The latest figures from the UK's statistics agencies show that up to the week ending June 12 in England, Wales and Northern Ireland, and to June 14 in Scotland, a total of 64,929 excess deaths had been recorded since the Covid-19 outbreak began.
But once a further six weeks of data is added, running to the week ending July 24 in England, Wales and Northern Ireland (and to July 26 in Scotland), the total drops to 63,540.
Driving the fall has been six consecutive weeks in England and Wales where the number of registered deaths has been below the five-year average.
In Scotland, four of the most recent six weeks saw deaths below average, while in Northern Ireland three of the six weeks saw deaths at or below average.
23 further cases confirmed in Scotland
First Minister Nicola Sturgeon has said there have been 23 additional positive coronavirus cases in Scotland. The new cases account for 0.9 per cent of people newly tested.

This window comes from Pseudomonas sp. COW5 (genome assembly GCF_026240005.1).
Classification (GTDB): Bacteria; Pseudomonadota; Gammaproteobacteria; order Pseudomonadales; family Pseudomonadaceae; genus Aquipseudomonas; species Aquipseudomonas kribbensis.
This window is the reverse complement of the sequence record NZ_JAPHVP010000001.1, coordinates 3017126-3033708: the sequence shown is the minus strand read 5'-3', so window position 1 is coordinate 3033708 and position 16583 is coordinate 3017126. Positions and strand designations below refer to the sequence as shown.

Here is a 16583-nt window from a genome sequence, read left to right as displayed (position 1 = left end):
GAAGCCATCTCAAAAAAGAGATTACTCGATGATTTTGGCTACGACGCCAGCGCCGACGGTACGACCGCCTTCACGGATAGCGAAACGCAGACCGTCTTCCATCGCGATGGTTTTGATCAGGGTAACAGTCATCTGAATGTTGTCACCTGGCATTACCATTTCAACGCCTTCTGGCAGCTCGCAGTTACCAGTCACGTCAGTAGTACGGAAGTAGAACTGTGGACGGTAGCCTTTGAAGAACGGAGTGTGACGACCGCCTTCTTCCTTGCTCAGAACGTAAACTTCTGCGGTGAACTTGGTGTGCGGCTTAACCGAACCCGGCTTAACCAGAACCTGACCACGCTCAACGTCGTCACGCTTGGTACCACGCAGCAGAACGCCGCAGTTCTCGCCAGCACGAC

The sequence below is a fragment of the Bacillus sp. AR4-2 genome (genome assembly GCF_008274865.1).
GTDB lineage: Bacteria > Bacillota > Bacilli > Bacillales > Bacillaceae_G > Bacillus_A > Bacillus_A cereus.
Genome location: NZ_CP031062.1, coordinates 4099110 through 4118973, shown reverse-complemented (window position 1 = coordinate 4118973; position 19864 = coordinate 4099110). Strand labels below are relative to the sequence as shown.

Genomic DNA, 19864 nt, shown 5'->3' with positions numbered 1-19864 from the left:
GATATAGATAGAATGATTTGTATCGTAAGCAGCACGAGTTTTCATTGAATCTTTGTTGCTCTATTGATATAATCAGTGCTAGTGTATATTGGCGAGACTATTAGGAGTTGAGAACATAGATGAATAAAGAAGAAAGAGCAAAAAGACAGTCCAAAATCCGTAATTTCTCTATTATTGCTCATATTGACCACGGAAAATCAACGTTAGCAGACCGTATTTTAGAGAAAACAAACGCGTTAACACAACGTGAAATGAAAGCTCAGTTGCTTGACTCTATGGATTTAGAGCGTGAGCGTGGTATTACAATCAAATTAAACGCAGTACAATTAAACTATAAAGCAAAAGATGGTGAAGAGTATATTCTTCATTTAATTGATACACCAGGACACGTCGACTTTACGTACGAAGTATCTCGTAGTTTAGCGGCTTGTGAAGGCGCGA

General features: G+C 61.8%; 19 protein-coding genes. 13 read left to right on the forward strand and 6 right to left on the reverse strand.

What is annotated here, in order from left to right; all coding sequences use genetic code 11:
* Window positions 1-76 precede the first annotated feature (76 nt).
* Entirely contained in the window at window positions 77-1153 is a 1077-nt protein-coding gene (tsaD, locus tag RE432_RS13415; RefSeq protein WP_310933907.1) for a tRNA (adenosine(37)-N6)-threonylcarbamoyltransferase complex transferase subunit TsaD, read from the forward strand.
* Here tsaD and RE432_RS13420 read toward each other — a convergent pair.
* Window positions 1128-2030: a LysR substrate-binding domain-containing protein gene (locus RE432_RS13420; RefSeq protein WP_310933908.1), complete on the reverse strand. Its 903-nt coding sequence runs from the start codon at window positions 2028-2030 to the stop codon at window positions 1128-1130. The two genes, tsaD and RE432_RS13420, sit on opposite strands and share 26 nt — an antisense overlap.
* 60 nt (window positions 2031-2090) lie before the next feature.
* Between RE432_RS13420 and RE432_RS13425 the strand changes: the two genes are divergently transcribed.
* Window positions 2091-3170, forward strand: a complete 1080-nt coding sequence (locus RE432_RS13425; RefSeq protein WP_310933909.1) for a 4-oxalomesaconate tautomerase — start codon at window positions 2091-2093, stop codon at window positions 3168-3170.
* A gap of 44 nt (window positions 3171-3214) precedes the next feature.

Overall, that takes the overall number of positive cases in the country to 18,717.
Provisional information suggests that 15 of the 23 new cases are in the Grampian health board area. Sturgeon has not yet been able to confirm whether the new cases are linked to the outbreak in Aberdeen.
The Scottish Conservatives have accused the SNP of “systemic failures” in a flagship Scottish Covid contact tracing scheme after a high-profile spike in new cases.
Government's 'Stay At Home' message may have led to increase in heart attack deaths
The Government's "Stay at Home" messaging may have led to an increase in the number of heart attack deaths, new research has implied.
The "Stay at Home, Protect the NHS, Save Lives" slogan employed by the Government during the early part of the pandemic may have had the "unintended consequences" of people putting off seeking care for heart attack symptoms, researchers said.